Sect – a smaller and less organized religious group.

Self-fulfilling prophecy – false beliefs and expectations about a person would lead them to act in a way that would make the false conception true.

Significant others – individuals who play a vital role when it comes to one’s socialization.

Social aggregate – people who are in the same place at the same time, have superficial interactions but do not have a shared sense of identity.

Social category – individuals who have at least one similar attribute but not interacting.

Social control – regulation of norms.

Social Darwinism – inspired by the work of Charles Darwin, it is the application of principles of biological evolution to the evolution of societies.

Social dynamics – highlights the social change that was founded on Comte’s law of three stages of societies.

Social facts – things external to the individual and exert certain control over him.

Social group – two or more people who share a common identity and have regular interactions.

Social inequality – the condition of having unequal access to the benefits one can get from society.

Social institutions – mechanisms of social order with the goal of addressing the needs of society.

Social movements – a collective behavior that is an organized effort and goal-driven.

Social statics –  focuses on how social structures interact with one another to maintain social order.

Social stratification –  the ranking of people within the society based on socioeconomic factors.

Social structures – patterned social relations and organized social institutions.

Socialism – the means of production is collectively owned.

Socialization – a lifelong process of internalizing society’s values, norms, and beliefs.

Society – a group of people interacting within a defined spatial territory who share cultural beliefs and practices.

Sociological imagination – a quality of mind that enables one to “grasp the interplay of individuals and society, of biography and history, of self and world” (Mills, 1959).

Sociology – the scientific study of society.

Status – one’s social position within a group.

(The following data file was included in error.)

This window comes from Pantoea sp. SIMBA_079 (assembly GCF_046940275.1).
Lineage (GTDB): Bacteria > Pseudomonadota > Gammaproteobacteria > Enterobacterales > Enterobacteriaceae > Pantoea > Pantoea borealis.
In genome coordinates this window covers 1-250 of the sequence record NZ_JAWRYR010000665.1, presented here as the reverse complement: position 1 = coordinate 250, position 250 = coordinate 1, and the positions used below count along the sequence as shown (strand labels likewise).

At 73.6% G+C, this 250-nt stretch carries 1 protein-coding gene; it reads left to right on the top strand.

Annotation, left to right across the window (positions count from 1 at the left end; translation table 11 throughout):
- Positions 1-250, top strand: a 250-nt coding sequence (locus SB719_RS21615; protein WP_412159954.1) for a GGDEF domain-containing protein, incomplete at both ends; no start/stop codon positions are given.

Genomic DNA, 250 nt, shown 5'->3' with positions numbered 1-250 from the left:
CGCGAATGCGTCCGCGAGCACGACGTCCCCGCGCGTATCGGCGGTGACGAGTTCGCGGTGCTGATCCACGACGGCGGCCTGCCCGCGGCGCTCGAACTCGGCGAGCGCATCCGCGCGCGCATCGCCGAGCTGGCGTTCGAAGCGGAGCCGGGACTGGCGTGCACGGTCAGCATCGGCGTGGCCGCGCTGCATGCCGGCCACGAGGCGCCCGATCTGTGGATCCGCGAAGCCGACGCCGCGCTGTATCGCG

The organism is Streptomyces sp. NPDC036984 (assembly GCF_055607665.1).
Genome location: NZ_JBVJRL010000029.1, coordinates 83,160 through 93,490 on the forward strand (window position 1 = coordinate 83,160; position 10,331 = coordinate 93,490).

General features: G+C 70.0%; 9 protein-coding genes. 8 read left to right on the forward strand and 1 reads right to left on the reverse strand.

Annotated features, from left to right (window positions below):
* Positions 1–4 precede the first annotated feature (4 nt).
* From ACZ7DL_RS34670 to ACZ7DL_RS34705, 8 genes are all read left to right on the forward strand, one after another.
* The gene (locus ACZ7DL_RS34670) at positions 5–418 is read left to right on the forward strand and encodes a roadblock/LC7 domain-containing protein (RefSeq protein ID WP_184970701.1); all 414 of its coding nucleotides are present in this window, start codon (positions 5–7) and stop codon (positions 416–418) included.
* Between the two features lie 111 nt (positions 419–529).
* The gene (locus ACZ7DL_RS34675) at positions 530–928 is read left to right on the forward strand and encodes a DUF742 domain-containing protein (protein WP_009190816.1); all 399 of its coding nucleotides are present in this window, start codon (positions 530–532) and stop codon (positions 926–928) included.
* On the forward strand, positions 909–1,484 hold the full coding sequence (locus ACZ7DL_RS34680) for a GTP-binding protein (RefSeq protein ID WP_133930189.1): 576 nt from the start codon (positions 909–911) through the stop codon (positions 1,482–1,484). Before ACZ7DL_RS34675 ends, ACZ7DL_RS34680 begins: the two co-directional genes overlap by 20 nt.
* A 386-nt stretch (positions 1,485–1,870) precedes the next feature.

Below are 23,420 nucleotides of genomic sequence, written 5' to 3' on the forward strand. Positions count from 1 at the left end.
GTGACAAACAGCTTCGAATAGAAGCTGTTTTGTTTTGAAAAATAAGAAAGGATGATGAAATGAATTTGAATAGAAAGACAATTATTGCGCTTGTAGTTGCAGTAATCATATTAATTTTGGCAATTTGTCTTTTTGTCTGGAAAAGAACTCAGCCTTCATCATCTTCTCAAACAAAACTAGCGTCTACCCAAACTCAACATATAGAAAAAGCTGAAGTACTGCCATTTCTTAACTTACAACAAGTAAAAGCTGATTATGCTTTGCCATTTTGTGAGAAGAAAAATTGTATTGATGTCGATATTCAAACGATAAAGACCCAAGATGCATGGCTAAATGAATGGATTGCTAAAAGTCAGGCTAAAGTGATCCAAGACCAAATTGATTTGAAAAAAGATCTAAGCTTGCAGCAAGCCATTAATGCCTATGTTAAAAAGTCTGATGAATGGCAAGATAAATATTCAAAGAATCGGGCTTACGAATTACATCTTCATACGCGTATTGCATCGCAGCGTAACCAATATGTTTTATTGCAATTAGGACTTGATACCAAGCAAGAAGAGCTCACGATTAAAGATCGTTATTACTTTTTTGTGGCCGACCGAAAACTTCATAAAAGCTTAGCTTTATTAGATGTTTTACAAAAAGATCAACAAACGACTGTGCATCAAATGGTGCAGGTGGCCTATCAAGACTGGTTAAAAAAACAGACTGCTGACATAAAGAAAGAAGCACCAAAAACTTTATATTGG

Status quo – current structures, values, and state of a group.

Structural-functionalist perspective – views society as an organism with interrelated parts that work together to maintain social order.

Subcultures – groups that possess the dominant culture but have specific identifications at the same time.

Symbolic interactionist perspective – focuses on human actions and patterns across individual behaviors; human action is based on the meanings they attribute toward a situation and these meanings are formed from their interactions with one another and the society, which can also be modified through an interpretive process.

Taboos – societal behaviors that are prohibited.

Tertiary economic sector – service-oriented economy.

Theological stage – (law of three stages of societies)  – a time when the world is viewed in terms of supernatural powers and deities.

Totalitarianism – the state possesses unlimited power and control over its people.

Traditional authority – the legitimacy of authority is based on the acceptance of people in the past.

Triad – a three-person group that is deemed to be more stable than a dyad because the third person can help balance the first two individuals whenever conflict happens.

Unilateral descent – tracing of kinship with one parent only.

Unilinear evolutionary theories – all societies go through the almost similar order of stages of evolution toward a common end.

Utilitarian organization – the reason for membership is to get a specific material reward.

Verstehen – a German term, which means to understand; this simply means putting oneself in someone’s shoes.

 

References.

Little, W. (2014). Introduction to Sociology – 1st Canadian Edition. Victoria, B.C.: BCcampus. Retrieved from https://opentextbc.ca/i

Schmitz, A. (2012). Sociology Comprehensive Edition. Retrieved from https://2012books.lardbucket.org/books/sociology-comprehensive-edition/s09-groups-and-organizations.html

 

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Arleia Agustin

A graduate of Bachelor of Arts in Sociology, Arleia Agustin took interest in research and writing during her collegiate years. The time she spent at the University of the Philippines Los Baños taught her the essence of social sciences, to understand the society in each of its facets, and to believe that it could be changed for the better. She loves to read, dream, observe and discover beautiful stories of the people she encounters.